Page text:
How to prepare for data breach notification

Bird & Bird’s Lisa Vanderwal offers a succinct guide to dealing with the new mandatory data breach notification regime

New data breach notification laws come into effect on 22 February 2018. Most people already know the gist of it: If you become aware of a data breach, you have to determine if it's an “eligible data breach” (preferably within 30 days). If it is, you have to notify the Office of the Australian Information Commissioner (OAIC), and affected individuals.

How do you assess whether it's an eligible breach? Firstly, it depends on whether the data loss arose from unauthorised access, or from loss. At Bird & Bird we've developed flow charts to help with this assessment, but essentially you need to determine the type of information, the potential impact on individuals, the extent to which the information was protected, and the steps taken to minimise any harm to the individual.

These are questions to consider now if organisations want to be ready for the new regime.

Processes

As the 30-day assessment period will start as soon as you find about the data breach, you need to be able to move fast. So map your personal information. Where do you store it — is it all in one place, in a number of different places, with a number of different service providers, is it outside Australia? How is it accessed — only internally, through mobile devices, through firewalls, passwords, encryption?

Then map your lines of communication. Who should employees/officers/service providers contact if they suspect a breach? And who is the assessment team — for example representatives from management, IT, customer service, and operations. You may need to get a PR firm or call centre involved if there are a large number of people involved. If so, you'll be in a stronger position establishing relationships early, rather than scrambling when a breach has already occurred.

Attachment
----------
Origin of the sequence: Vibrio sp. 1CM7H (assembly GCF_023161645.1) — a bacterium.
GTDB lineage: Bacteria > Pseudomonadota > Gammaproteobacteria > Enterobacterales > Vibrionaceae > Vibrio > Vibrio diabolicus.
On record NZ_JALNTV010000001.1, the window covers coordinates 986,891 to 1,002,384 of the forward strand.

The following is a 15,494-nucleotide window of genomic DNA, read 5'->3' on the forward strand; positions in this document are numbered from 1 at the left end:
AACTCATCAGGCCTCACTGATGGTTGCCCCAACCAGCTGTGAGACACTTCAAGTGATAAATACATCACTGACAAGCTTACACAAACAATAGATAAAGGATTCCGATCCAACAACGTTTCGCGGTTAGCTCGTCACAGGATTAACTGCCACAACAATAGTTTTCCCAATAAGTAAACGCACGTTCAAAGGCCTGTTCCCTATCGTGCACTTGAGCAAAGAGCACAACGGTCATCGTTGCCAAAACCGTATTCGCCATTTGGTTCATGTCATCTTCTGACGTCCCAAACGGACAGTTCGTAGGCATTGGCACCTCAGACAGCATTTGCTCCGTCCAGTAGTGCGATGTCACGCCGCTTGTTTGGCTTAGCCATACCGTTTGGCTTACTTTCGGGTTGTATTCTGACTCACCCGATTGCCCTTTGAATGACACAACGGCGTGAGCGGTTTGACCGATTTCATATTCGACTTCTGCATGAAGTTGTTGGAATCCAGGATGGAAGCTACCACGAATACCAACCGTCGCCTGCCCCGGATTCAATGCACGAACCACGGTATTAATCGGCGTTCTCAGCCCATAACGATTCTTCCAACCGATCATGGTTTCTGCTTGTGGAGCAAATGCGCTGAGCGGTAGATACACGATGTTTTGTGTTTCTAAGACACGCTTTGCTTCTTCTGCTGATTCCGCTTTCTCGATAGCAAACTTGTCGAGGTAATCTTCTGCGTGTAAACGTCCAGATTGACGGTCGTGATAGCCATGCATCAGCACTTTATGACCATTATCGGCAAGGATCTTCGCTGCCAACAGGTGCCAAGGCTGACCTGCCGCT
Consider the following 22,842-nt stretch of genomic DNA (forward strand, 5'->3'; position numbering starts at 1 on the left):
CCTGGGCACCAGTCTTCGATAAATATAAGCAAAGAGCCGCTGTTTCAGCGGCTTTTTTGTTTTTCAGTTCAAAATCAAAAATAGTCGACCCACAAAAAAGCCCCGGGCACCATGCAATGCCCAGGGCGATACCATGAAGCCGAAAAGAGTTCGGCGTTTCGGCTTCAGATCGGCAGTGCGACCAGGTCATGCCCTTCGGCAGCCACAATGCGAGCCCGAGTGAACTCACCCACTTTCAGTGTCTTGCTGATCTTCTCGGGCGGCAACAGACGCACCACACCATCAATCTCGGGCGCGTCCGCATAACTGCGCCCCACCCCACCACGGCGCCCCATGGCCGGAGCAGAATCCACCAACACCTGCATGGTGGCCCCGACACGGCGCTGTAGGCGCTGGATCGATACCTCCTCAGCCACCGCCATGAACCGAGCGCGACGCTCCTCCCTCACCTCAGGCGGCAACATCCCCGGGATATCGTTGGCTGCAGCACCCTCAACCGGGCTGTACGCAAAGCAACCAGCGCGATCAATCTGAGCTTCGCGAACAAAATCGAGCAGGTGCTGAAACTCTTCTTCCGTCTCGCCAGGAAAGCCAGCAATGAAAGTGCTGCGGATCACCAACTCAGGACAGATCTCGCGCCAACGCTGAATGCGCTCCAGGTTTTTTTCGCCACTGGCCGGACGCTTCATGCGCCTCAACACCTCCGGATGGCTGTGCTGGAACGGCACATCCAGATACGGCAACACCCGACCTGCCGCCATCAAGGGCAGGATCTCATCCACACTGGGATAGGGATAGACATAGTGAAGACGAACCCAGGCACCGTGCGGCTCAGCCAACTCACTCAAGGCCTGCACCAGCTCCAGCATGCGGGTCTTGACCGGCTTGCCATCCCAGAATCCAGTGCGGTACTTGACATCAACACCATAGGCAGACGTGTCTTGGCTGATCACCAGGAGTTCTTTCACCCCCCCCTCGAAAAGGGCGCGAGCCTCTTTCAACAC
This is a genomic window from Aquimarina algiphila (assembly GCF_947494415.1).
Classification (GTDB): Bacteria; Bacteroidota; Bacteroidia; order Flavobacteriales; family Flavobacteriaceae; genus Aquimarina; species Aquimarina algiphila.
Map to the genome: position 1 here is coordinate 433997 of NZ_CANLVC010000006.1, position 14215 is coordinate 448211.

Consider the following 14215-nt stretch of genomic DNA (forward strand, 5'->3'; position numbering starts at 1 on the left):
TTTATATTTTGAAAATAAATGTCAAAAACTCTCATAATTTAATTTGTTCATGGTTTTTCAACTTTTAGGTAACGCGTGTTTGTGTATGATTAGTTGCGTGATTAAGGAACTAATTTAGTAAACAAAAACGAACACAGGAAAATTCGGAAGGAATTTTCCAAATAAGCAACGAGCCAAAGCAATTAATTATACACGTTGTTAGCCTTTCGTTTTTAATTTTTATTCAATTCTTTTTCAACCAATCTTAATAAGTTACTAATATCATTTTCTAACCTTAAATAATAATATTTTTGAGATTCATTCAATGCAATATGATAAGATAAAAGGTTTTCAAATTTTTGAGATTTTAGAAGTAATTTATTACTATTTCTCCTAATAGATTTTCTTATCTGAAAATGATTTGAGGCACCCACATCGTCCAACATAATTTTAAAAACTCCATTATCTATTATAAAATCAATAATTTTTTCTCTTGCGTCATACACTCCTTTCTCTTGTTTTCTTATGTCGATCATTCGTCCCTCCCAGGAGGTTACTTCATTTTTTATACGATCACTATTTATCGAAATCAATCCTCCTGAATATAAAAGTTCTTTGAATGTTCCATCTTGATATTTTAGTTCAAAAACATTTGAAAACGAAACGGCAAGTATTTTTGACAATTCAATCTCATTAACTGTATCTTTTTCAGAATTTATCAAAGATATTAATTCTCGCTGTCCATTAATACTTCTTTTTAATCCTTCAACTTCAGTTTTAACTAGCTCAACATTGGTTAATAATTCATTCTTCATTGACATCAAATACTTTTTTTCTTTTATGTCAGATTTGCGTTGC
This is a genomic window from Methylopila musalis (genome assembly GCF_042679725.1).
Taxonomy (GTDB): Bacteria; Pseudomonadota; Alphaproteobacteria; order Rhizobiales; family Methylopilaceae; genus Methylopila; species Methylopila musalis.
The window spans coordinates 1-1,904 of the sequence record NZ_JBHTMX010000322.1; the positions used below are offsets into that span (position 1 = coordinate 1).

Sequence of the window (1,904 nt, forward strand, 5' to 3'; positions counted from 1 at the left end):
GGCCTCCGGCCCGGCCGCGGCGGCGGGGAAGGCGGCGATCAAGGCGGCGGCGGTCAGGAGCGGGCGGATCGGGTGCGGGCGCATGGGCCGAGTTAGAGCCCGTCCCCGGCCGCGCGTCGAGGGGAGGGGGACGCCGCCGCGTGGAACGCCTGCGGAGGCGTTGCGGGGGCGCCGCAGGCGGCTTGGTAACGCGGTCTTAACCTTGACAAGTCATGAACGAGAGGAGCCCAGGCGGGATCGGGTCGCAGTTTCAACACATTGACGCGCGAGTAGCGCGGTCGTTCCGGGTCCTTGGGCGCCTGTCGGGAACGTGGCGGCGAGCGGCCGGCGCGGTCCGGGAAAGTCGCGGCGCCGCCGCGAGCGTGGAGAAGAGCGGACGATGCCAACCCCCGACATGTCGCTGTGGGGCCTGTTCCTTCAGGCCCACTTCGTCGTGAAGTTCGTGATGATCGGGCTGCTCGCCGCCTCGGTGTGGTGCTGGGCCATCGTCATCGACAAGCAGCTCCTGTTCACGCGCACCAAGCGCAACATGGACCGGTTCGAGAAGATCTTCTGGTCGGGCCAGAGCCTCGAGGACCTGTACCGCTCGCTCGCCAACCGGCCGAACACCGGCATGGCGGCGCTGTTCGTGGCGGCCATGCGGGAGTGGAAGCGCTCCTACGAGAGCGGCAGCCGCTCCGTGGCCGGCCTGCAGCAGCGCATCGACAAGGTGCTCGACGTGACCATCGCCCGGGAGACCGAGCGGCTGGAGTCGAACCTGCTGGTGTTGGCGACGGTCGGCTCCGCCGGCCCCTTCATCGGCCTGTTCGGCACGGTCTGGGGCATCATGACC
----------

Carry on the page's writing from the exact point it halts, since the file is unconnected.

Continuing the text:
Identifying these will allow you to get policies and procedures in place, and educate everyone about them. So when a manager realises they left their device in a taxi/plane/restaurant, they know who to contact. That contact person, and the data breach team, should then be in a position to quickly assess what information may be at risk, what the potential impact may be on affected individuals, how the information was protected, and how to contain the breach. Does that list sound familiar? Like the information you need to determine whether there's been an eligible breach?

Keep in mind that a breach may not an eligible breach if steps are taken so the loss or unauthorised access is unlikely to cause serious harm to the individual. As a result, strong data breach management processes can mean that, while a breach has occurred, it won't be notifiable under the legislation.

Contracts

The most minimal privacy compliance sentence you find in an agreement is that each party must comply with all applicable laws. A more fulsome clause might mention that each party has to comply with the Australia Privacy Principles (APPs). However, the data breach obligations aren't in the APPs, and an obligation to comply with the Privacy Act won't necessarily help.

For example, if a number of different organisations are involved in the same breach, only one needs to notify the OAIC. So ask yourself — if you had an eligible breach, would you want someone else providing details about the breach to the OAIC? And contacting your customers? The answer is probably no, but the other organisation(s) involved in the data breach probably has the same response. How are you going to resolve this? Addressing this up front in a contract can avoid having to deal with it in the middle of a data breach.

Flows of personal information are no longer simple. Organisations that retain their own data are becoming less common, and external storage methods more standard. If you're the storage provider and you suffer a data breach, then you probably already have a contractual obligation to notify your customer. Your customer will need you to help assess whether it’s an eligible breach within 30 days - can you do that? What happens if you can't?

If you're the customer, how can you guarantee that the storage provider is going to be able to move quickly enough to meet the 30 day (preferred but not obligatory) deadline? Is the best way to ensure this through contractual obligations? If so, what are the consequences if they don't meet such obligations — just termination? And if it was a serious enough breach, can you terminate or suspend the contract and still get the supplier to cooperate with you?

Lisa Vanderwal is a special counsel based in the Sydney office of international law firm Bird & Bird. For a copy of the flowchart please contact Lisa.Vanderwal@twobirds.com

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